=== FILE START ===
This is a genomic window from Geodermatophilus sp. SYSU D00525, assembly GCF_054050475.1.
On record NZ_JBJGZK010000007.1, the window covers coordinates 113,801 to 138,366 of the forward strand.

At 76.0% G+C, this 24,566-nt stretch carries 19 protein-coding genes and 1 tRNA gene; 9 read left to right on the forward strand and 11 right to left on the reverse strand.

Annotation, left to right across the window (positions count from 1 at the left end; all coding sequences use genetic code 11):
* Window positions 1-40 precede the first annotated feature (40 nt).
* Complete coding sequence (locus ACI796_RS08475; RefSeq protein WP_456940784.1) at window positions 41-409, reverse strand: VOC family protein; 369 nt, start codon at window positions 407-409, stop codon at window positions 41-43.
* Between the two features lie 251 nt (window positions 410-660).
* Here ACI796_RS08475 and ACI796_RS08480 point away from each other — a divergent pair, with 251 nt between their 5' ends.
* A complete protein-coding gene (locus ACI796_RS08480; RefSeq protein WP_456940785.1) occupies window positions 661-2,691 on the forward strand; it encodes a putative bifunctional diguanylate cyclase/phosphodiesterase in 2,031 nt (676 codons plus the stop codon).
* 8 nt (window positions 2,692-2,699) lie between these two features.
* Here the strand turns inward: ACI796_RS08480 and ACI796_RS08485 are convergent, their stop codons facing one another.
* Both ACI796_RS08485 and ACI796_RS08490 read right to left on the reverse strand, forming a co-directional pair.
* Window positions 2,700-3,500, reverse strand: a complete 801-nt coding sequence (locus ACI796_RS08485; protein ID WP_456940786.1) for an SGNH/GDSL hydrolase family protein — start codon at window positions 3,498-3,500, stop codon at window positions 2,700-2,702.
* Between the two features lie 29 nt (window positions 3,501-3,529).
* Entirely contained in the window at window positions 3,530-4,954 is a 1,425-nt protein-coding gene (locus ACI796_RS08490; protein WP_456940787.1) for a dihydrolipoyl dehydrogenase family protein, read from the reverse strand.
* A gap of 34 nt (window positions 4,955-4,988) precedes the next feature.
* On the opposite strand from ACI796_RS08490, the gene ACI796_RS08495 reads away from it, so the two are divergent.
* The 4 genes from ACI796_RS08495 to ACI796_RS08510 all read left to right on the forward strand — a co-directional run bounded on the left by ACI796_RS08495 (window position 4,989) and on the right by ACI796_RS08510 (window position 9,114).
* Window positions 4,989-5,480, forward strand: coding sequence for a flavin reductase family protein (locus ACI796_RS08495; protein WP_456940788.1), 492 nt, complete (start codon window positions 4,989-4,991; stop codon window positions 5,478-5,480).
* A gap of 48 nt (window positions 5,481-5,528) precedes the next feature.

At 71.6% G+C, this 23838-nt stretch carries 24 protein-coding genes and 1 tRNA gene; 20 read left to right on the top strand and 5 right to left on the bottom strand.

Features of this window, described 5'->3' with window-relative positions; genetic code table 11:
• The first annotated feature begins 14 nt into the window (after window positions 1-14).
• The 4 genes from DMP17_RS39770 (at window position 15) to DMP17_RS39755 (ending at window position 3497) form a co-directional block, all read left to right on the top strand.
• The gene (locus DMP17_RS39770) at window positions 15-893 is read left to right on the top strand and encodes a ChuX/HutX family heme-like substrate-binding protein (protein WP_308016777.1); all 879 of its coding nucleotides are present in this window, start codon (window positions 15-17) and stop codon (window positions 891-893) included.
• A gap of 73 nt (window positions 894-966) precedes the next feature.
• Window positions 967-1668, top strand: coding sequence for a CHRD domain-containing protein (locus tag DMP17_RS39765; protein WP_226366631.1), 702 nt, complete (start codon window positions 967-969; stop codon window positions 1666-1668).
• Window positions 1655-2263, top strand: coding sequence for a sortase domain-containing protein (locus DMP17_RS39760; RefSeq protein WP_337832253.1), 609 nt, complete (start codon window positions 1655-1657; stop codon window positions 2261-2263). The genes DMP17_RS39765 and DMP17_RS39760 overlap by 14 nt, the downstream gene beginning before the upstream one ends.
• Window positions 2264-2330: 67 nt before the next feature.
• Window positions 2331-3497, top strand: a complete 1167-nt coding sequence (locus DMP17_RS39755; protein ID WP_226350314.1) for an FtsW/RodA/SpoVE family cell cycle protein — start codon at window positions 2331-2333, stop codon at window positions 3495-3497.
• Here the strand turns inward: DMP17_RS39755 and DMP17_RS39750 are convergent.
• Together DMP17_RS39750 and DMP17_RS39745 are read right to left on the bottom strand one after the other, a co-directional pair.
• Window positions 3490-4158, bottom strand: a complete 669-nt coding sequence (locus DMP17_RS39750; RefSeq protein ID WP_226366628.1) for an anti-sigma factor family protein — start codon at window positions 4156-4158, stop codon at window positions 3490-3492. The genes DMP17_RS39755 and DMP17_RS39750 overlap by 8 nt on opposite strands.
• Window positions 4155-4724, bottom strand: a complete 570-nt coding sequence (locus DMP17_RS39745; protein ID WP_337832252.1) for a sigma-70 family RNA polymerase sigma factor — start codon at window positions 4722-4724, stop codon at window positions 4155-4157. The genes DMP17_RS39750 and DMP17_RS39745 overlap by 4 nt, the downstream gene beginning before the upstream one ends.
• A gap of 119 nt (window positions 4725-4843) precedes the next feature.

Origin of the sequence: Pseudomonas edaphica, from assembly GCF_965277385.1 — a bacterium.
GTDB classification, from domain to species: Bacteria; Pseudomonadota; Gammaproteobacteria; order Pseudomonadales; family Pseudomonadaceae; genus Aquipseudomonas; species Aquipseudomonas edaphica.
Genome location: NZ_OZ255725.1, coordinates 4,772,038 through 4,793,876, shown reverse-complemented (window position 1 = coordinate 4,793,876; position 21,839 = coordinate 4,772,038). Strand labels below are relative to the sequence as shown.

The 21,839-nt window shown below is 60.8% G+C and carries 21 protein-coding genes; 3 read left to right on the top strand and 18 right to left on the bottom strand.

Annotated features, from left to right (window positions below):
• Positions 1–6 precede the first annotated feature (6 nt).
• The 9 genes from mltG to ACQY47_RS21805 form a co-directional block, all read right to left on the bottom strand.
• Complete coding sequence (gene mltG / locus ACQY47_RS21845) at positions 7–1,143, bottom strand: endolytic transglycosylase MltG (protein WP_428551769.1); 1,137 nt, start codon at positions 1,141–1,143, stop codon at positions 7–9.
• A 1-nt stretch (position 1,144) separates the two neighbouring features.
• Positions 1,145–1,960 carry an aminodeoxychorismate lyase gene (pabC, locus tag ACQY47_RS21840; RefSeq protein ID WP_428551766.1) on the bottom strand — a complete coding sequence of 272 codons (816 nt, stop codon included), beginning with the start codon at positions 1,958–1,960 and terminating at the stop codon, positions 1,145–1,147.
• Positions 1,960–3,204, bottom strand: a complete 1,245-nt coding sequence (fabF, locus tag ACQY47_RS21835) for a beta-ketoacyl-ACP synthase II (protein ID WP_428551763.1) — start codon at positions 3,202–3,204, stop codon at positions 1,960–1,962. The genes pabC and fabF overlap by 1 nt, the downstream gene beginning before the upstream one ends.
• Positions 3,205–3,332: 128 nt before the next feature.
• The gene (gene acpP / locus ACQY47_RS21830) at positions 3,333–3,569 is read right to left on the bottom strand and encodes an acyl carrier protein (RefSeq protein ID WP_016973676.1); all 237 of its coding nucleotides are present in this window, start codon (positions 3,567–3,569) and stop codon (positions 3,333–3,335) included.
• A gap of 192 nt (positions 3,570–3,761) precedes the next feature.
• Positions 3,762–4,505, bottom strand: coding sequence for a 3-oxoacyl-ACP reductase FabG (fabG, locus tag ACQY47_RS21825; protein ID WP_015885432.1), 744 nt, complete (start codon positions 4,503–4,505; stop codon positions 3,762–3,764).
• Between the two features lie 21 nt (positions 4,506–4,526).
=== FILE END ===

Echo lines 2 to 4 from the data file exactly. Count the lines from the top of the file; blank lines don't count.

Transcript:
On record NZ_JBJGZK010000007.1, the window covers coordinates 113,801 to 138,366 of the forward strand.

At 76.0% G+C, this 24,566-nt stretch carries 19 protein-coding genes and 1 tRNA gene; 9 read left to right on the forward strand and 11 right to left on the reverse strand.

Annotation, left to right across the window (positions count from 1 at the left end; all coding sequences use genetic code 11):